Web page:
New saliva test kit for drugs being used at Singapore checkpoints
A new saliva test kit for drugs, that can produce results in about 10 minutes, has been deployed at checkpoints and will be used at roadblocks.
In the debate on the budget of the Ministry of Home Affairs (MHA) in Parliament on Monday, Minister of State for Home Affairs Muhammad Faishal Ibrahim said the kits have been used at checkpoints since January to deter Singaporeans and Permanent Residents from abusing drugs overseas.
He added that drug use continues to rise globally, posing challenges to keeping Singapore drug-free.
He said: “These kits... are light and compact. They offer a more efficient way to detect drug abusers at the checkpoints.”
Prof Faishal also said the test kits will be used by police and Central Narcotics Bureau (CNB) officers in joint roadblock operation trials in February.
MHA said the kit is an on-site preliminary screening tool that – with its short turnaround time – will aid officers in their assessment of potential drug abuse.
It added that those who test positive will be subjected to further investigations and that the additional testing method will complement and enhance CNB’s current drug detection capabilities.
On Monday, Prof Faishal said while the drug situation remains under control, MHA is concerned with drug abuse among youth.
In its annual statistics released in February, CNB said almost two in three of combined repeat and new users of drugs were below the age of 30.
Prof Faishal said most young people agree that drugs are harmful, and support a tough stance against drugs but that some younger Singaporeans take a more permissive attitude, especially towards cannabis.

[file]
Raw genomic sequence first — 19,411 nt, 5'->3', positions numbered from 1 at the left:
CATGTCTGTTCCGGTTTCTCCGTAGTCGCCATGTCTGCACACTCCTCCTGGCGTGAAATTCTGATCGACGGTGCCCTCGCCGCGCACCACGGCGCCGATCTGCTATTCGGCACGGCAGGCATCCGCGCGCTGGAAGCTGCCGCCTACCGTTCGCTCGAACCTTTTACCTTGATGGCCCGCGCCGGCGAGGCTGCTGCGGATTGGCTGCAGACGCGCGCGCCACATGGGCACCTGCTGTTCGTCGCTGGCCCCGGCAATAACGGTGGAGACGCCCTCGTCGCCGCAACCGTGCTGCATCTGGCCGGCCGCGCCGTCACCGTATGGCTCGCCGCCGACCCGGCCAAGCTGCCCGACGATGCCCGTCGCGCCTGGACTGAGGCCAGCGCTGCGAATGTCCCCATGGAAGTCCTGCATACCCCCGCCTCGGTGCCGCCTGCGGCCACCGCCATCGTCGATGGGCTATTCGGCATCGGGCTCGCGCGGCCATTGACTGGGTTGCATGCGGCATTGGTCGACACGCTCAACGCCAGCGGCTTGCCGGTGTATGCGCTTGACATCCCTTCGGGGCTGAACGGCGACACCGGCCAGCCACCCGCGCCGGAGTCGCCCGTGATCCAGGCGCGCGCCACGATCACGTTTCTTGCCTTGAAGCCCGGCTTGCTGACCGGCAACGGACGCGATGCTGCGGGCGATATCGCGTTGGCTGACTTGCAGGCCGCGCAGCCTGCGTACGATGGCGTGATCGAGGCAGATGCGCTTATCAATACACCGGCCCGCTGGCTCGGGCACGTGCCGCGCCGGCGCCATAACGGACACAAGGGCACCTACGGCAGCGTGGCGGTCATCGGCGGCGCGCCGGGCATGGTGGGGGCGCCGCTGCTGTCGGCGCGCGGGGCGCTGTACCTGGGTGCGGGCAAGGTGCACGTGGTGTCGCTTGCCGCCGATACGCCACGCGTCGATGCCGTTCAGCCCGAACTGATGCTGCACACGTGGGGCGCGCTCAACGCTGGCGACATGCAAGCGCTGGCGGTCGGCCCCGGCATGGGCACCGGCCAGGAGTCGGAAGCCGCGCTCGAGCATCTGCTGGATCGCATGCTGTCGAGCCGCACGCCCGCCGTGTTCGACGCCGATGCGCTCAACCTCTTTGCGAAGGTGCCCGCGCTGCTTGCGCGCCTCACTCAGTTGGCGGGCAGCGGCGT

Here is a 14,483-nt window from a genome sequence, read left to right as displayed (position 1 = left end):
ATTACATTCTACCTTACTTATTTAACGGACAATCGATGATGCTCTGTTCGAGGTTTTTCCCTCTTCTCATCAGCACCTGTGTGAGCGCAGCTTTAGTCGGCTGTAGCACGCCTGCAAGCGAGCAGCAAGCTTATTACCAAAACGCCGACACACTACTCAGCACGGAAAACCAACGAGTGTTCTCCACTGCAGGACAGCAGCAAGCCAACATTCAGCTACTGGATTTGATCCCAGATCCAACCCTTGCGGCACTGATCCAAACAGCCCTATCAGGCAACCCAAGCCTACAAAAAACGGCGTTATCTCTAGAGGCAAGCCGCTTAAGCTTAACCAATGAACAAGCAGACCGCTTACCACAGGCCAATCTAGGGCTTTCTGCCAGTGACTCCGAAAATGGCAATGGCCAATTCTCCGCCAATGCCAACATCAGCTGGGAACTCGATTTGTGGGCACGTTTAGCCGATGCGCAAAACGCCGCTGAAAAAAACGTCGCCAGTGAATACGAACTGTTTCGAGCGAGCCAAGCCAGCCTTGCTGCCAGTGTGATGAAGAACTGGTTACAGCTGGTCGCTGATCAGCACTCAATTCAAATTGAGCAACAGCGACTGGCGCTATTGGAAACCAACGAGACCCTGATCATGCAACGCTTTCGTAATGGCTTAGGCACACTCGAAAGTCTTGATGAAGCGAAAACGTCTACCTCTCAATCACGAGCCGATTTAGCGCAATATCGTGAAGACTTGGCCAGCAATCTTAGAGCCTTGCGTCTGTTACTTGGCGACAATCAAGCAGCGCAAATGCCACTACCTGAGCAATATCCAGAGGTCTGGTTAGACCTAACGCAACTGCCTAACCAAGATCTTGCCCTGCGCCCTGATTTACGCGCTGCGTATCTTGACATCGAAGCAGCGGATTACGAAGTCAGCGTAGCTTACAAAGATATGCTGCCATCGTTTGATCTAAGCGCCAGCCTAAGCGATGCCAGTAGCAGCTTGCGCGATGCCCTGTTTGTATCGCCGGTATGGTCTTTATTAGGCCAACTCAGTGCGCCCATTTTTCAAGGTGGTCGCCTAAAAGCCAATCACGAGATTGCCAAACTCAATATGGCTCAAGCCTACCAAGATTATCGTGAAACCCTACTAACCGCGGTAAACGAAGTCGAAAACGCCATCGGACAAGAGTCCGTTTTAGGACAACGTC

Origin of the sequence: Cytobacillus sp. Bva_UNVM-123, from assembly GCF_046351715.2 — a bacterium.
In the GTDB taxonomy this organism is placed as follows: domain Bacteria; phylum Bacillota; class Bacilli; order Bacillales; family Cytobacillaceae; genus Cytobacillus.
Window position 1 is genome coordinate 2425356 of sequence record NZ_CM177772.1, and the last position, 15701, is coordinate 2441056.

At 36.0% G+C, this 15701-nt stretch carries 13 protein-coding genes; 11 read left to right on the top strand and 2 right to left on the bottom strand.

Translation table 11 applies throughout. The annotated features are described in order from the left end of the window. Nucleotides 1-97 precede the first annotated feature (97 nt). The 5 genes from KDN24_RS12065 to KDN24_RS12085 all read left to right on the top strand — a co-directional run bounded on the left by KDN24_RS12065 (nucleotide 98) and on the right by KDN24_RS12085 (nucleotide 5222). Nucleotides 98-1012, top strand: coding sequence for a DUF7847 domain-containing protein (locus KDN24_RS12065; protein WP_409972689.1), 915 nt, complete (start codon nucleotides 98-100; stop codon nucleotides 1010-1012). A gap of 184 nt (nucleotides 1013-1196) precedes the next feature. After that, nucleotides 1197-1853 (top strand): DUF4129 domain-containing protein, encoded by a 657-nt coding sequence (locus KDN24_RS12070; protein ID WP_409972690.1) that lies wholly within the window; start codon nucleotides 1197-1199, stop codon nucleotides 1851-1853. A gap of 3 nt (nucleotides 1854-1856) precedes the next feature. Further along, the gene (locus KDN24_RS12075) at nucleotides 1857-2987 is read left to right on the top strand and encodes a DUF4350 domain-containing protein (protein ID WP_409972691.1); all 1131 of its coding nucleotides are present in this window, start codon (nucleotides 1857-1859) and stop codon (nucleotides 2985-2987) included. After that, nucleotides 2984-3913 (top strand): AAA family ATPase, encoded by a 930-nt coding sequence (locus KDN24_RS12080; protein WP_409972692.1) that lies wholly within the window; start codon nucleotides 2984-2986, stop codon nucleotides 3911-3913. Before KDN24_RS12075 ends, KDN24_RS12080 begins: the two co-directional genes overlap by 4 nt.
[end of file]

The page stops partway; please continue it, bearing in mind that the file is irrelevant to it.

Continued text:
He added there will be more support for inmates and former offenders, and their families to reduce long-term recidivism.
Earlier in February, the Singapore Prison Service (SPS) had revealed the country’s five-year recidivism rate for the first time.
It showed about four in 10 former convicts released from prison in 2017 ended up reoffending and were detained, sentenced to jail, or given a day reporting order within five years of their release.
Prof Faishal said Yellow Ribbon Singapore (YRSG) will be launching a new initiative for releasing inmates to develop new career options in emerging sectors that could include digital, built environment and agri-tech fields.
Through the YR Sandbox initiative, he said YRSG will work with industry partners to hire such inmates and provide on-the-job training or work-study programmes.
Prof Faishal added that the SPS has piloted a new scheme for volunteers to assist in the case management of selected supervisees in community-based programmes. Volunteer case officers will guide the supervisees during and after the programmes.
He said the SPS was also working with community partners to launch the new Desistor Network in April. Desistors are ex-offenders who have stayed clear of crime and drugs and will serve as mentors to recently released ex-offenders.
Said Prof Faishal: “This will also strengthen the desistors’ sense of self as contributing members of the community.”
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